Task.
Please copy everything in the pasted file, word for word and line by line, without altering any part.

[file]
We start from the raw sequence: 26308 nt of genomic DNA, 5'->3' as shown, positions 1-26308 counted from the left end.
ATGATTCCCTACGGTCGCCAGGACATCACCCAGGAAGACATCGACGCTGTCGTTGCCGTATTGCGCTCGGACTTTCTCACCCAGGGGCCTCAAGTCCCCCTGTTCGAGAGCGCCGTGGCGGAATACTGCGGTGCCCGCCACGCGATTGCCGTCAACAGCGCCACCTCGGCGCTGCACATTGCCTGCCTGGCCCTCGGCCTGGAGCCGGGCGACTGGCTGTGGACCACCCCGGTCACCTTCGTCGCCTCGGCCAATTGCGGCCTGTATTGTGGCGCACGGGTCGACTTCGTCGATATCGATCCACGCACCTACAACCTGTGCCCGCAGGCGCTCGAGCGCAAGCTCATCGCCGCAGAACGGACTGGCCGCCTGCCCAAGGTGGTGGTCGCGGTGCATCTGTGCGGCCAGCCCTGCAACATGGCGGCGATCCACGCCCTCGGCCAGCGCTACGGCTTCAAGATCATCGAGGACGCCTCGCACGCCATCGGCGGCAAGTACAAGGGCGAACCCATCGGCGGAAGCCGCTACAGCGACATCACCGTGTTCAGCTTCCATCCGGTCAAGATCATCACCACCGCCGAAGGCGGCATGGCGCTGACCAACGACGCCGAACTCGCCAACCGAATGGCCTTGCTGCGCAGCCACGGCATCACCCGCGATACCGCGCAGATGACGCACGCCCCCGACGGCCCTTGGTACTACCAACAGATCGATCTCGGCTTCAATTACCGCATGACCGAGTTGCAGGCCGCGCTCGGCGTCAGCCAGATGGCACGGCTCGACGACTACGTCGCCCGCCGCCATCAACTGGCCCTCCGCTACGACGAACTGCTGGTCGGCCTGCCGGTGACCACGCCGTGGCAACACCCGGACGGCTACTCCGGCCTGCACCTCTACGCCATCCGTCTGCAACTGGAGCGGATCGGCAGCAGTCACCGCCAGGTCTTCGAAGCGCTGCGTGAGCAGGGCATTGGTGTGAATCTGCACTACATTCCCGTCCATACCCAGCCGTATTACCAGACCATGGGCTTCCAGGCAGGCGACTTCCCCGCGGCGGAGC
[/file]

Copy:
We start from the raw sequence: 26308 nt of genomic DNA, 5'->3' as shown, positions 1-26308 counted from the left end.
ATGATTCCCTACGGTCGCCAGGACATCACCCAGGAAGACATCGACGCTGTCGTTGCCGTATTGCGCTCGGACTTTCTCACCCAGGGGCCTCAAGTCCCCCTGTTCGAGAGCGCCGTGGCGGAATACTGCGGTGCCCGCCACGCGATTGCCGTCAACAGCGCCACCTCGGCGCTGCACATTGCCTGCCTGGCCCTCGGCCTGGAGCCGGGCGACTGGCTGTGGACCACCCCGGTCACCTTCGTCGCCTCGGCCAATTGCGGCCTGTATTGTGGCGCACGGGTCGACTTCGTCGATATCGATCCACGCACCTACAACCTGTGCCCGCAGGCGCTCGAGCGCAAGCTCATCGCCGCAGAACGGACTGGCCGCCTGCCCAAGGTGGTGGTCGCGGTGCATCTGTGCGGCCAGCCCTGCAACATGGCGGCGATCCACGCCCTCGGCCAGCGCTACGGCTTCAAGATCATCGAGGACGCCTCGCACGCCATCGGCGGCAAGTACAAGGGCGAACCCATCGGCGGAAGCCGCTACAGCGACATCACCGTGTTCAGCTTCCATCCGGTCAAGATCATCACCACCGCCGAAGGCGGCATGGCGCTGACCAACGACGCCGAACTCGCCAACCGAATGGCCTTGCTGCGCAGCCACGGCATCACCCGCGATACCGCGCAGATGACGCACGCCCCCGACGGCCCTTGGTACTACCAACAGATCGATCTCGGCTTCAATTACCGCATGACCGAGTTGCAGGCCGCGCTCGGCGTCAGCCAGATGGCACGGCTCGACGACTACGTCGCCCGCCGCCATCAACTGGCCCTCCGCTACGACGAACTGCTGGTCGGCCTGCCGGTGACCACGCCGTGGCAACACCCGGACGGCTACTCCGGCCTGCACCTCTACGCCATCCGTCTGCAACTGGAGCGGATCGGCAGCAGTCACCGCCAGGTCTTCGAAGCGCTGCGTGAGCAGGGCATTGGTGTGAATCTGCACTACATTCCCGTCCATACCCAGCCGTATTACCAGACCATGGGCTTCCAGGCAGGCGACTTCCCCGCGGCGGAGC